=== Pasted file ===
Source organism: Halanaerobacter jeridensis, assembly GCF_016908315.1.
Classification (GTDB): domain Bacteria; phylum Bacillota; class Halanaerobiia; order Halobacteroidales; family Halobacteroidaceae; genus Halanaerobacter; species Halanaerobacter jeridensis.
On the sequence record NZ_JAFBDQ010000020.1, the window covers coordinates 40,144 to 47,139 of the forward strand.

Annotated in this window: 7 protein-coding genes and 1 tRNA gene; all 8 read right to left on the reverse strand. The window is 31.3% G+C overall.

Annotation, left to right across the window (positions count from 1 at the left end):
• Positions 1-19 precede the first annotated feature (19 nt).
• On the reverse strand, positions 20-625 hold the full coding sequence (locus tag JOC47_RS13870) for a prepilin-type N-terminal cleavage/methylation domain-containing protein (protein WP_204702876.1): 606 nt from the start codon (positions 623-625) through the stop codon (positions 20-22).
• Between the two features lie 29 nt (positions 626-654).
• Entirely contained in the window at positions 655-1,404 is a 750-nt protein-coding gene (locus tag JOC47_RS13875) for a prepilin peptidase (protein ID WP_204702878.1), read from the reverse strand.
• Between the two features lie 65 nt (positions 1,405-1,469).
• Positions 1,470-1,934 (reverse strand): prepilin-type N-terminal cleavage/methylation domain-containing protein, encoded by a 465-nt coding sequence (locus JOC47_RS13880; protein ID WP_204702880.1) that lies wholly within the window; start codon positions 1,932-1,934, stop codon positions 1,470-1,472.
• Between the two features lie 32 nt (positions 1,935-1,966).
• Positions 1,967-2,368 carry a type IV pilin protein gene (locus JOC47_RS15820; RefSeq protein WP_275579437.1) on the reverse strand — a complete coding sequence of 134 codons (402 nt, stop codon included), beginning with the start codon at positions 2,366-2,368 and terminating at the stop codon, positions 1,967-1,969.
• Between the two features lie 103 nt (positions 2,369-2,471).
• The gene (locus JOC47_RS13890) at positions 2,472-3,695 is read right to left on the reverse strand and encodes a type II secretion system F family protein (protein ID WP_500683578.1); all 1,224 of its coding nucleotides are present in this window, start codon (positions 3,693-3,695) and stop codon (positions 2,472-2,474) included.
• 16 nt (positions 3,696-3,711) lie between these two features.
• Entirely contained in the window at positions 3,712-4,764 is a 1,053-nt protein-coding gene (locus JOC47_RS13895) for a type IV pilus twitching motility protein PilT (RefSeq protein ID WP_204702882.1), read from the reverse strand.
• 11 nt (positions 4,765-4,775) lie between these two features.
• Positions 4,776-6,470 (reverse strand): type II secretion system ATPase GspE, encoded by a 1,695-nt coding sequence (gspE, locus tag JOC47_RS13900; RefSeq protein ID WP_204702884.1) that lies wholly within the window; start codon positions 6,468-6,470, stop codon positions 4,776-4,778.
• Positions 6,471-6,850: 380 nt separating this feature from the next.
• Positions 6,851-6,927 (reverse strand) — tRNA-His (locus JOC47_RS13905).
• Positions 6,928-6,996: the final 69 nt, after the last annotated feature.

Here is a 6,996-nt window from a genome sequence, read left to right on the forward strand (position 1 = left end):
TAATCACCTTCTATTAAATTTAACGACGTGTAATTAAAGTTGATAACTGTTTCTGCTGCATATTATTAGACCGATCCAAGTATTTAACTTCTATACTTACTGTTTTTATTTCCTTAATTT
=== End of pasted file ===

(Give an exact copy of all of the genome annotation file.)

Source organism: Halanaerobacter jeridensis, assembly GCF_016908315.1.
Classification (GTDB): domain Bacteria; phylum Bacillota; class Halanaerobiia; order Halobacteroidales; family Halobacteroidaceae; genus Halanaerobacter; species Halanaerobacter jeridensis.
On the sequence record NZ_JAFBDQ010000020.1, the window covers coordinates 40,144 to 47,139 of the forward strand.

Annotated in this window: 7 protein-coding genes and 1 tRNA gene; all 8 read right to left on the reverse strand. The window is 31.3% G+C overall.

Annotation, left to right across the window (positions count from 1 at the left end):
• Positions 1-19 precede the first annotated feature (19 nt).
• On the reverse strand, positions 20-625 hold the full coding sequence (locus tag JOC47_RS13870) for a prepilin-type N-terminal cleavage/methylation domain-containing protein (protein WP_204702876.1): 606 nt from the start codon (positions 623-625) through the stop codon (positions 20-22).
• Between the two features lie 29 nt (positions 626-654).
• Entirely contained in the window at positions 655-1,404 is a 750-nt protein-coding gene (locus tag JOC47_RS13875) for a prepilin peptidase (protein ID WP_204702878.1), read from the reverse strand.
• Between the two features lie 65 nt (positions 1,405-1,469).
• Positions 1,470-1,934 (reverse strand): prepilin-type N-terminal cleavage/methylation domain-containing protein, encoded by a 465-nt coding sequence (locus JOC47_RS13880; protein ID WP_204702880.1) that lies wholly within the window; start codon positions 1,932-1,934, stop codon positions 1,470-1,472.
• Between the two features lie 32 nt (positions 1,935-1,966).
• Positions 1,967-2,368 carry a type IV pilin protein gene (locus JOC47_RS15820; RefSeq protein WP_275579437.1) on the reverse strand — a complete coding sequence of 134 codons (402 nt, stop codon included), beginning with the start codon at positions 2,366-2,368 and terminating at the stop codon, positions 1,967-1,969.
• Between the two features lie 103 nt (positions 2,369-2,471).
• The gene (locus JOC47_RS13890) at positions 2,472-3,695 is read right to left on the reverse strand and encodes a type II secretion system F family protein (protein ID WP_500683578.1); all 1,224 of its coding nucleotides are present in this window, start codon (positions 3,693-3,695) and stop codon (positions 2,472-2,474) included.
• 16 nt (positions 3,696-3,711) lie between these two features.
• Entirely contained in the window at positions 3,712-4,764 is a 1,053-nt protein-coding gene (locus JOC47_RS13895) for a type IV pilus twitching motility protein PilT (RefSeq protein ID WP_204702882.1), read from the reverse strand.
• 11 nt (positions 4,765-4,775) lie between these two features.
• Positions 4,776-6,470 (reverse strand): type II secretion system ATPase GspE, encoded by a 1,695-nt coding sequence (gspE, locus tag JOC47_RS13900; RefSeq protein ID WP_204702884.1) that lies wholly within the window; start codon positions 6,468-6,470, stop codon positions 4,776-4,778.
• Positions 6,471-6,850: 380 nt separating this feature from the next.
• Positions 6,851-6,927 (reverse strand) — tRNA-His (locus JOC47_RS13905).
• Positions 6,928-6,996: the final 69 nt, after the last annotated feature.

Here is a 6,996-nt window from a genome sequence, read left to right on the forward strand (position 1 = left end):
TAATCACCTTCTATTAAATTTAACGACGTGTAATTAAAGTTGATAACTGTTTCTGCTGCATATTATTAGACCGATCCAAGTATTTAACTTCTATACTTACTGTTTTTATTTCCTTAATTT